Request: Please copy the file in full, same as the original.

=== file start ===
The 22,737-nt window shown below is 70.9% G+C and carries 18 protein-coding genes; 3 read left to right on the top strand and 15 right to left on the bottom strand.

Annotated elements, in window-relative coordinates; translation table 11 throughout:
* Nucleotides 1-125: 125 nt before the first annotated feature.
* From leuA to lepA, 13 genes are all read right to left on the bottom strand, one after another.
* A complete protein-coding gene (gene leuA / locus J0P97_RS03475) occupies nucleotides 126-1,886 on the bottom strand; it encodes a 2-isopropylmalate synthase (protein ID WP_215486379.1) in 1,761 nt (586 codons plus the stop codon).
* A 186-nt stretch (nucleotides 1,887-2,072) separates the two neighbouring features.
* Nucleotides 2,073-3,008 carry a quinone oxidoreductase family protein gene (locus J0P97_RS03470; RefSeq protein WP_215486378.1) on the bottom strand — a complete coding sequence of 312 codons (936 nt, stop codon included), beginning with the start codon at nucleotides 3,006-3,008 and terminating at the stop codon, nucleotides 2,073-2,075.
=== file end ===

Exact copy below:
The 22,737-nt window shown below is 70.9% G+C and carries 18 protein-coding genes; 3 read left to right on the top strand and 15 right to left on the bottom strand.

Annotated elements, in window-relative coordinates; translation table 11 throughout:
* Nucleotides 1-125: 125 nt before the first annotated feature.
* From leuA to lepA, 13 genes are all read right to left on the bottom strand, one after another.
* A complete protein-coding gene (gene leuA / locus J0P97_RS03475) occupies nucleotides 126-1,886 on the bottom strand; it encodes a 2-isopropylmalate synthase (protein ID WP_215486379.1) in 1,761 nt (586 codons plus the stop codon).
* A 186-nt stretch (nucleotides 1,887-2,072) separates the two neighbouring features.
* Nucleotides 2,073-3,008 carry a quinone oxidoreductase family protein gene (locus J0P97_RS03470; RefSeq protein WP_215486378.1) on the bottom strand — a complete coding sequence of 312 codons (936 nt, stop codon included), beginning with the start codon at nucleotides 3,006-3,008 and terminating at the stop codon, nucleotides 2,073-2,075.